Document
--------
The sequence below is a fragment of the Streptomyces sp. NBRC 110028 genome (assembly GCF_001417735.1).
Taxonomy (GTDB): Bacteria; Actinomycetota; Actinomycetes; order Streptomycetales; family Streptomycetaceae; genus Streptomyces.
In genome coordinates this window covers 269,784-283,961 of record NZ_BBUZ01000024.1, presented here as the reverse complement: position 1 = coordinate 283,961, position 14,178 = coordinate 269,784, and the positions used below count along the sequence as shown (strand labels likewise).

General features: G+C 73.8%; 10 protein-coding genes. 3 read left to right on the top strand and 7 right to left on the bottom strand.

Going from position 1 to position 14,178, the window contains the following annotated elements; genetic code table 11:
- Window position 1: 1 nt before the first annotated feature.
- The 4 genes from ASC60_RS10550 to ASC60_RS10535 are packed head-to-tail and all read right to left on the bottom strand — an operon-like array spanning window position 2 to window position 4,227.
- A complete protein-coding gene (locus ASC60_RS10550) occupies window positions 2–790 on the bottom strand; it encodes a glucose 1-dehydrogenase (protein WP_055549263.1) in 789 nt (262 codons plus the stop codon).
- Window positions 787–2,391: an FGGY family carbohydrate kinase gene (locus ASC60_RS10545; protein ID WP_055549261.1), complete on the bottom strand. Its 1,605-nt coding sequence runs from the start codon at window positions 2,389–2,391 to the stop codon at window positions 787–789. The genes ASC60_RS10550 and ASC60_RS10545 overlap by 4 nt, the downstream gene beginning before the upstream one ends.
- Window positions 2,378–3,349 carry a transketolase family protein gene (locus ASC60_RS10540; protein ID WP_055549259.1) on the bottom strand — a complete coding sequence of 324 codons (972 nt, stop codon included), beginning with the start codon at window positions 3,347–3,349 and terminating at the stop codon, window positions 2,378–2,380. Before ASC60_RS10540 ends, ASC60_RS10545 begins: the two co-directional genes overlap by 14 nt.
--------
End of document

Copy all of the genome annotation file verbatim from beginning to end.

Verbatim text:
The sequence below is a fragment of the Streptomyces sp. NBRC 110028 genome (assembly GCF_001417735.1).
Taxonomy (GTDB): Bacteria; Actinomycetota; Actinomycetes; order Streptomycetales; family Streptomycetaceae; genus Streptomyces.
In genome coordinates this window covers 269,784-283,961 of record NZ_BBUZ01000024.1, presented here as the reverse complement: position 1 = coordinate 283,961, position 14,178 = coordinate 269,784, and the positions used below count along the sequence as shown (strand labels likewise).

General features: G+C 73.8%; 10 protein-coding genes. 3 read left to right on the top strand and 7 right to left on the bottom strand.

Going from position 1 to position 14,178, the window contains the following annotated elements; genetic code table 11:
- Window position 1: 1 nt before the first annotated feature.
- The 4 genes from ASC60_RS10550 to ASC60_RS10535 are packed head-to-tail and all read right to left on the bottom strand — an operon-like array spanning window position 2 to window position 4,227.
- A complete protein-coding gene (locus ASC60_RS10550) occupies window positions 2–790 on the bottom strand; it encodes a glucose 1-dehydrogenase (protein WP_055549263.1) in 789 nt (262 codons plus the stop codon).
- Window positions 787–2,391: an FGGY family carbohydrate kinase gene (locus ASC60_RS10545; protein ID WP_055549261.1), complete on the bottom strand. Its 1,605-nt coding sequence runs from the start codon at window positions 2,389–2,391 to the stop codon at window positions 787–789. The genes ASC60_RS10550 and ASC60_RS10545 overlap by 4 nt, the downstream gene beginning before the upstream one ends.
- Window positions 2,378–3,349 carry a transketolase family protein gene (locus ASC60_RS10540; protein ID WP_055549259.1) on the bottom strand — a complete coding sequence of 324 codons (972 nt, stop codon included), beginning with the start codon at window positions 3,347–3,349 and terminating at the stop codon, window positions 2,378–2,380. Before ASC60_RS10540 ends, ASC60_RS10545 begins: the two co-directional genes overlap by 14 nt.